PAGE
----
40ft: speaker cable or interconnect?

After reconfiguring my HT my LCR speakers are about 40 feet from my amp (Bryston 5b-st). I used to have 20-25 ft. runs and things sounded good. I used Frank's (Signal Cable) classic speaker cables.

Now that I've added another 15 feet, should I switch over to interconnects and relocate my amp near the speakers? Aesthetically, I prefer not to do this, but if 40 feet of speaker run isn't recommended, I'd consider it. I might also switch over to mono amps if I did this to minimize foot print up front (maybe Nuforce Ref9 or the like.)

This comes up pretty regularly here at Audiogon. I have seen posts answering both ways.

In my opinion you are better off with low loss interconnect as that signal fairs well in long runs, compared to high power through speaker wire. A good example of long interconnect is microphone cables in recording studio's, 100 feet and longer is not uncommon.

Too, long interconnect is much cheaper than equal length of speaker if your using any popular name brand cables found here at Audiogon. Personally I run nearly 40 foot runs of interconnect in my own system with short speaker and my performance is excellent.
Old Brass Ear Albert we call him.... :-) Good to see you around the old campus Albert, your vast experience gives you a level of expertise that really makes a difference for many audiophiles on this site. Thanks for that!

Still, I don't many A'philes from Texas that don't have Brass Ears!

To Albert's point the expense alone in a high quality speaker cable makes a 40 ft run cost prohibitive in most cases, go with the IC.
What would be a good low cost interconnect, say under $750 for a 30 ft run?
Not worthy of Albert's system, but I used Neutrik connectors and Canare wire from Markertek to make 40' balanced cable for well under $100 (I forget what it cost exactly). I followed DIY directions that were posted and discussed here. The DIY aspect worked well -- I would have had a hard time running pre-terminated cables through the spaces I had. I was relieved and pleased with the results. It sounds at least as good as the unbalanced interconnects had before.

Albert's advice seems to be pretty much the consensus view here, which is why I went this route. I also found that getting the amps out of the listening area (and into the basement) freed up some space.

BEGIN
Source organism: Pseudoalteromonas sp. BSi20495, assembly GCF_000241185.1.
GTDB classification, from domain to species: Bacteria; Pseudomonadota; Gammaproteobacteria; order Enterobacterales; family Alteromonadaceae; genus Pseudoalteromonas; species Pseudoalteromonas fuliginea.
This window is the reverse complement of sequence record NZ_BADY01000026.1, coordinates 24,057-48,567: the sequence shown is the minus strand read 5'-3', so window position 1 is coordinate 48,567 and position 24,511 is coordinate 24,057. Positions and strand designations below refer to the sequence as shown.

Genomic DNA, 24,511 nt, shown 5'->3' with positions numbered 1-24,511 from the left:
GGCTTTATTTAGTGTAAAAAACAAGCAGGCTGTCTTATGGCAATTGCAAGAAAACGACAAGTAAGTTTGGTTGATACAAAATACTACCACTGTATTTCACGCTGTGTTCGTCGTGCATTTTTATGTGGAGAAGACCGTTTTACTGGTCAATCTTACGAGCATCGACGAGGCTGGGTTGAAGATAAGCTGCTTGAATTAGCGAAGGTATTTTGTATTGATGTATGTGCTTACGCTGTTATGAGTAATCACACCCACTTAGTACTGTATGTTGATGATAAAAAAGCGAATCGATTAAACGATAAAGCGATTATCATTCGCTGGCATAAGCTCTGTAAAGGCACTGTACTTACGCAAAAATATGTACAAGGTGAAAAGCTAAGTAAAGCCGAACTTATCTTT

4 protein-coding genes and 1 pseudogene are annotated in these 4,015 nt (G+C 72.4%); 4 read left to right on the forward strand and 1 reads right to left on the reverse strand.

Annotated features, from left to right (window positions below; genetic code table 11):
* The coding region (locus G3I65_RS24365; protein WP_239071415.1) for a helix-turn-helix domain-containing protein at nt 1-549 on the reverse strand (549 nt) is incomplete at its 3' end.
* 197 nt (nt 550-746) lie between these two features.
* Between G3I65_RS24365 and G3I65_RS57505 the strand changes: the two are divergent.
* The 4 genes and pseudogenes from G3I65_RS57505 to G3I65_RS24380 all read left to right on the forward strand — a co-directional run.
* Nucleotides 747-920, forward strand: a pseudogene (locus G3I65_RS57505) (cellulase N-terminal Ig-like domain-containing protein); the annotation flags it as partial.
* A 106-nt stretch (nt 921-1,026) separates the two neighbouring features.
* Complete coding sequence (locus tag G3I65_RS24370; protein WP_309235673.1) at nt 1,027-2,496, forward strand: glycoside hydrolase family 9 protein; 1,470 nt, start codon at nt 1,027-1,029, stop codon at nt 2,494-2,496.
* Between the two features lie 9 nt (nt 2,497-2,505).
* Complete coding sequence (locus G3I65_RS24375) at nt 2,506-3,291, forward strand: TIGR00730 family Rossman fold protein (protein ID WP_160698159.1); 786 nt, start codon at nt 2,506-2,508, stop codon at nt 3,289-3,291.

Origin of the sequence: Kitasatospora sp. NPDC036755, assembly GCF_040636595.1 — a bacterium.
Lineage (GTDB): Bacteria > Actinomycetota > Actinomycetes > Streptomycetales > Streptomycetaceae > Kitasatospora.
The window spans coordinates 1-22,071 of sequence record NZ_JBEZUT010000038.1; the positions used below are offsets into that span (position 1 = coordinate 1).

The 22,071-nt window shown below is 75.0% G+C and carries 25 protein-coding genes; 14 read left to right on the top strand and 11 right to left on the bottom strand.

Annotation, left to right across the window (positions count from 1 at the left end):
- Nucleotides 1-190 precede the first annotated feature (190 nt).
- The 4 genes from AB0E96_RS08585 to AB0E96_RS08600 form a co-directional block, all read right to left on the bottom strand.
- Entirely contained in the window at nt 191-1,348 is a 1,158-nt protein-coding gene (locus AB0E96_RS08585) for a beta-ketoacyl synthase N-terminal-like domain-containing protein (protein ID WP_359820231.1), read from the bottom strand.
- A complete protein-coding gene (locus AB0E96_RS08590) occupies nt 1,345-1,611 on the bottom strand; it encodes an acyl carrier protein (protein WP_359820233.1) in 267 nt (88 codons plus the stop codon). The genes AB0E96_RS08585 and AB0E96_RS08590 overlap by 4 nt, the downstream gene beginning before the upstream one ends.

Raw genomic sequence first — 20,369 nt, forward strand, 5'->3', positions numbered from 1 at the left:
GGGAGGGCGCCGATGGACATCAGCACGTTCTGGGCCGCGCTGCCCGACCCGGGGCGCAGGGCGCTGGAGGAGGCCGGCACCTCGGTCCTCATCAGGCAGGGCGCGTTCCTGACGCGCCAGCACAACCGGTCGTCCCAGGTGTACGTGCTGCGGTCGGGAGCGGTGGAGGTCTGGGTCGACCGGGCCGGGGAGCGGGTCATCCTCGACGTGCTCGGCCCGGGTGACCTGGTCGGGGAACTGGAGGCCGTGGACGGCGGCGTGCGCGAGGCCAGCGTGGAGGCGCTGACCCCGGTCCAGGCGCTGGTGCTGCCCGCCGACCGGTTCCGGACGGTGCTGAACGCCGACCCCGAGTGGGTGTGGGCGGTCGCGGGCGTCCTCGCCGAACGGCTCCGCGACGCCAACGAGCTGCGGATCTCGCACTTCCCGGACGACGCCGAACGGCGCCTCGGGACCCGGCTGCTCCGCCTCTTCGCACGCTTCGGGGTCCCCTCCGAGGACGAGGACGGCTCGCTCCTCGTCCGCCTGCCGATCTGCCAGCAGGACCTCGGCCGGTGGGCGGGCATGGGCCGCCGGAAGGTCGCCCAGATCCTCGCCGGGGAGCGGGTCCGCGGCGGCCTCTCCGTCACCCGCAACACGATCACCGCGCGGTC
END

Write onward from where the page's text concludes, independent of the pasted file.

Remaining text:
In the YMMV department -- I had previously listened to several $100 to $300 short unbalanced interconnects in my system, and not been able to discern a signficant difference in my system vs. "Radio Shack Gold" unbalanced interconnects (I could hear a difference between truly cheapo interconnects -- the kind you get free -- but not between the "Gold" and the more expensive ones). So I am not a cable expert, but again, I was relieved and pleased at how good the DIY cables sound.

I'll find and post the link if you're interested. Only relevant if you have the option of doing balanced connections, of course.


Mogami and Canare are two of the best sounding budget and DIY options. Lots of places will build them to desired length w/your choice of termination.
Frank can certainly make you Signal Cables within your budget.
If you switch amps, going to balanced configuration is worth serious consideration. Balanced longer runs are quieter if the gear is truly balanced. Not all gear w/XLR connections is really balanced, but that's a story for another thread. Cheers,
I think you're better off with a 40' interconnect, which should be balanced if possible.
If you have balanced circuitry go for the long IC. If you have ordinary RCA then stick with the longer speaker cable.

I don't think it is worth replacing a bunch of equipment for the sake of 15 extra feet of speaker wire. You could try a blind test (with a friend) to prove to yourself what is very likely; the effect will be inaudible.
I agree with Ghostrider.
I am using Nordost Valhalla, 30 ft runs, and am very satisfied with the results (although not a cheap solution here ....).
While my amp is balanced (Bryston 5B-ST) I'm driving it from a Denon 3806 receiver (obviously unbalanced.) I went through a bunch of gear including Outlaw 990, Halo C2, Sherbourne 7/2100A and Gemstone to arrive where I am now. I wanted a good sounding setup while the whole HDMI thing gets settled. Therfore, using balanced would required some new gear (pre/pro and amp for the other channels.)

I've compared the cost between Frank's Analog 2 interconnect and the Basic speaker cable. "Frankly" (couldn't resist) its a wash....the cost is about the same. I'm sure you could spend more in either application if you wanted to.

Thanks for the input so far!!! :-)
The Blue Jeans Cable LC-1 is what I chose because of the same situation. Plain vanilla, but I wanted a shielded cable due to running it very near other interconnects, AC lines and outlets. The cost for 40 foot pair is $110 plus shipping. I placed the amps right next to the speakers and used short speaker cables. It worked for me. If it doesn't suit you, you can return them in 30 days for a full refund. Have fun experimenting!